Many working people are beset with a very real fear today. No, it is not the fear of getting Covid-19. They are afraid of losing their jobs.
The Coronavirus pandemic has hit the whole world very hard. Across industries, companies have been affected. Revenues have plummeted and the future looks uncertain at best. No one knows when things will return to normal, and if they ever will.
These are tough times, and as an employee, you know what employers do when times get tough. They downsize. So, if you are worried that your job may be on the line…you are not alone. Every employee in the private sector shares this fear with you. Especially those who work in SME businesses.
The question is, what can you do about it? Is there a way to make sure that your job is safe?
Well, while there is no magic bullet to secure, there are a few things that you can do to make yourself indispensable. Before I get into explaining them, there are a few things you must realise:
1. Your employer is also grappling with similar problems – both at home and work.
2. They have never faced such a situation before.
3. They are worried about how they will meet their expenses, which includes your salary.
4. They don’t have all the answers
And, for that very reason, they don’t want to take any drastic steps lest it affects their ability to grow the business when the situation improves.
That said, let’s get back to what you can do.
1. Make yourself aware of your company’s situation.
Take that extra effort and understand your company’s financial situation. It is a large, listed company, you will find this information on its website. If it isn’t listed on the stock exchange, try and find out by discussing it with colleagues and your manager.
For small and medium companies you can get an idea by using the following trick:
Take an educated guess as to the average salary of an employee in your company.
Multiply that with the number of employees.
You will get the cost of employees.
Double this to add costs like rent etc.
Now do a bit of research and find out if the company’s sales figures (or gross margins) match this expense.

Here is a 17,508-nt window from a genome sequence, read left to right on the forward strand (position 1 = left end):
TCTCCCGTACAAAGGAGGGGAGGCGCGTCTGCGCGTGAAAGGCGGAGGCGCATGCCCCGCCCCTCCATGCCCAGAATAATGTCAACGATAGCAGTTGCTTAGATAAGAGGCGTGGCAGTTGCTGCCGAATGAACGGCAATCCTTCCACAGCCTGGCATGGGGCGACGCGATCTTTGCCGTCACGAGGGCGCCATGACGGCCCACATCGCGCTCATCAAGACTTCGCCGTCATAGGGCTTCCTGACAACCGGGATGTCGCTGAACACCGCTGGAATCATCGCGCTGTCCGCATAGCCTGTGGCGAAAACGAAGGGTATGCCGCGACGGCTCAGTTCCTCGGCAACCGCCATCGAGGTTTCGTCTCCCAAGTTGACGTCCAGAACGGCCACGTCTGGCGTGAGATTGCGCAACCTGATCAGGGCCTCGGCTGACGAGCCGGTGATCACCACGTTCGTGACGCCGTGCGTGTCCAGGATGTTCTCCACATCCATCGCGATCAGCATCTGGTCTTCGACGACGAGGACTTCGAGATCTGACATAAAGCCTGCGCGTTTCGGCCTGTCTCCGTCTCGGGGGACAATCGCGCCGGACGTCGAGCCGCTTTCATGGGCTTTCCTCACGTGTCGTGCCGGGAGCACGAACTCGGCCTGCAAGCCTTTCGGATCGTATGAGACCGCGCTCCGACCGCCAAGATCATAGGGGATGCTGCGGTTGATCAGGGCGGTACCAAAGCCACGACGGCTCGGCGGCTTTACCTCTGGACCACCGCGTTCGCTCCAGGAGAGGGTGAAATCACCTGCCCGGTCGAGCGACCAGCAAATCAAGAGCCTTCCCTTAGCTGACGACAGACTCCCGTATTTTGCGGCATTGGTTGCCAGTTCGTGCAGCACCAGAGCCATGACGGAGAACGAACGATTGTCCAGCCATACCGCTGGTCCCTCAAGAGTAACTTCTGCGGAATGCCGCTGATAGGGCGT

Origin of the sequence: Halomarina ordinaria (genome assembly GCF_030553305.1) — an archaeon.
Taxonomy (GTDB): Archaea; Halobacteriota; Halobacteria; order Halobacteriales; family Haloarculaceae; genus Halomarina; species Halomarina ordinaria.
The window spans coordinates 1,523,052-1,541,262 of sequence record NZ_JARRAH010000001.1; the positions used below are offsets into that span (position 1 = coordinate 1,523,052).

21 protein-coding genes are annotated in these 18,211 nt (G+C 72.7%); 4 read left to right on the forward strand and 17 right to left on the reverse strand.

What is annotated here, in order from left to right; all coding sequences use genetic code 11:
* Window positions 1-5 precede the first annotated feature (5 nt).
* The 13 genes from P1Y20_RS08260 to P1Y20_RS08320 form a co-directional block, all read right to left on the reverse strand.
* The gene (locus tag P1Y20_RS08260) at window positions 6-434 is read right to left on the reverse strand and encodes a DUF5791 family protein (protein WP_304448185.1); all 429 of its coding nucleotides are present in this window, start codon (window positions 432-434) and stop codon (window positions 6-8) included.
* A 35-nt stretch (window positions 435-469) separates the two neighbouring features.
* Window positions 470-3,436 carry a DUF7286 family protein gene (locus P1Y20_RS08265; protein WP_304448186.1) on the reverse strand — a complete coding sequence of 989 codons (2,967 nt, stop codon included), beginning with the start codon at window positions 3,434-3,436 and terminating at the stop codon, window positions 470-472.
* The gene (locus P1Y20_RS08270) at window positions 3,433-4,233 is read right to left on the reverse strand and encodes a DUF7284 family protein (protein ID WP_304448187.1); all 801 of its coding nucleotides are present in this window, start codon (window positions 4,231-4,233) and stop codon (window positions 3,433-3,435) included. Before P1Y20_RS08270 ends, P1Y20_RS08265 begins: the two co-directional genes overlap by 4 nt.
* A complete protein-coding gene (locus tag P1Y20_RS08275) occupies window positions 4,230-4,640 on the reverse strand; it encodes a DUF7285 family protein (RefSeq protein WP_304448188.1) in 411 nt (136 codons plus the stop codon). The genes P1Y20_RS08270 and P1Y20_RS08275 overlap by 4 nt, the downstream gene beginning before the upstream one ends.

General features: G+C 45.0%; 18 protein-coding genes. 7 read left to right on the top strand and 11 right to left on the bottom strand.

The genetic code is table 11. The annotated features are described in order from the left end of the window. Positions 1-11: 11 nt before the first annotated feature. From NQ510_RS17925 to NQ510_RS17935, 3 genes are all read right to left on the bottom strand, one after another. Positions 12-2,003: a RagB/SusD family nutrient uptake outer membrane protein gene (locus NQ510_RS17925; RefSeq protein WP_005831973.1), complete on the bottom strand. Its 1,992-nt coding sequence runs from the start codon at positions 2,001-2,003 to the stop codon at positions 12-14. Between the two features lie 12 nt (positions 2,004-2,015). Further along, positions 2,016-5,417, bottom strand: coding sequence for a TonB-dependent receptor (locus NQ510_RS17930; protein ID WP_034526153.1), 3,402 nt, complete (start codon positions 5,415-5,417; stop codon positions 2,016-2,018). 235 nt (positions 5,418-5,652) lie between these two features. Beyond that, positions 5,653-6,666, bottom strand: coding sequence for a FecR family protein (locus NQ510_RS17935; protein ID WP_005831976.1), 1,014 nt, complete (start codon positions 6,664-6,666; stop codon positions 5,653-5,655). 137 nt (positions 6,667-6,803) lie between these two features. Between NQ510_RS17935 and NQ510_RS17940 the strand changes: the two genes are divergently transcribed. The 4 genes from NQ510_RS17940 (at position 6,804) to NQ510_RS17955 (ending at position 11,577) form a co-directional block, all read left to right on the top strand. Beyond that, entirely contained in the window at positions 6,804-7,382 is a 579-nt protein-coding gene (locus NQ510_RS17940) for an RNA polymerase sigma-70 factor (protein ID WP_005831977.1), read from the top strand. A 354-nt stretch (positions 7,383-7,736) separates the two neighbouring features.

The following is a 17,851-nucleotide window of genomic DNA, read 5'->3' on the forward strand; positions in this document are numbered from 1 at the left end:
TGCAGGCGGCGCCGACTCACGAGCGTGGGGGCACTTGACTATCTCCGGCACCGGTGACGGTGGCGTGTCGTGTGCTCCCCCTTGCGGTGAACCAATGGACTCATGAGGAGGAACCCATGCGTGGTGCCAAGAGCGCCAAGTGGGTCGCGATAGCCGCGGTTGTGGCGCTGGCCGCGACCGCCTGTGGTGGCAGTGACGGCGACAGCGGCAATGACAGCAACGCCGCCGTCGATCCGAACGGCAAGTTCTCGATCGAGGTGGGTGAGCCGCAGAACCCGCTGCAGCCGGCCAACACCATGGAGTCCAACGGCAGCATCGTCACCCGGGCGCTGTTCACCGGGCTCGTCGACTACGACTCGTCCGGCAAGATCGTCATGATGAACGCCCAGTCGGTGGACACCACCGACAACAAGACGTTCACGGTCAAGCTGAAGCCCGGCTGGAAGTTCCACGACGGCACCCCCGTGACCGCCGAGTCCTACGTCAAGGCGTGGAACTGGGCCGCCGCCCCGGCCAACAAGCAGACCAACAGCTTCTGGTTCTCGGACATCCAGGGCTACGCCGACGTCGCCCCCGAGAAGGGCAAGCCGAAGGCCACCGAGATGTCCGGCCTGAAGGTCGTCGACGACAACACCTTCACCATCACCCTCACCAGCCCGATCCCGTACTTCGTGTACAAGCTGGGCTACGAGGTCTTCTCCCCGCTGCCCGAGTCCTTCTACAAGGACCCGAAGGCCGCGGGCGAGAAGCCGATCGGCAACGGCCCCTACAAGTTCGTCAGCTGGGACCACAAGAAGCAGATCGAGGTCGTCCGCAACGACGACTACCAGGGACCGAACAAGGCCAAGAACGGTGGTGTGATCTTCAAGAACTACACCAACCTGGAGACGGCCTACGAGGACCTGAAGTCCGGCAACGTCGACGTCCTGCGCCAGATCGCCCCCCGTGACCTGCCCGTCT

How does this knowledge help you?
If your company’s financial health is strong, you have less reason to worry. If it is not doing too well, then you have to plan your future moves more carefully.
2. Understand your role in the organisation.
This is a basic necessity but I am reiterating it nevertheless.
It is important to understand that every employee’s role contributes to the larger goal of the organisation. You are an important cog in the wheel and you must know clearly how your role supports the company.
3. Set and receive Expectations Clearly.
Talk to your supervisors and get clarity on what they are expecting you to do. Give proactive feedback and set the expectations jointly.
4. Upgrade yourself.
Take the effort to upgrade your skills and knowledge. Not just in your role but also in the overall business environment.
5. Show a willingness to put in the extra effort.
Tough times call for tough measures. So you must be ready to get out of your comfort zone. Show your employer that you are ready to take on new responsibilities. Demonstrate that you are eager to help in every way.
This is especially important if your company is not doing well financially, the quantum of your work has reduced and expectations from you have come down. In this case, you need to show your employer that they can count on you to support them when they are faced with a crisis.
If necessary, you must even volunteer to take a pay cut. But be sure to set common milestones to revert to your original salary when the situation improves
If you follow and action these five suggestions, you will make yourself valuable to your employer. This means they will find it difficult to let you go, so your job becomes more secure.
Let me leave you with four simple principles to make a great career:
Think Positive. Think Ahead. Work Hard. Work Smart.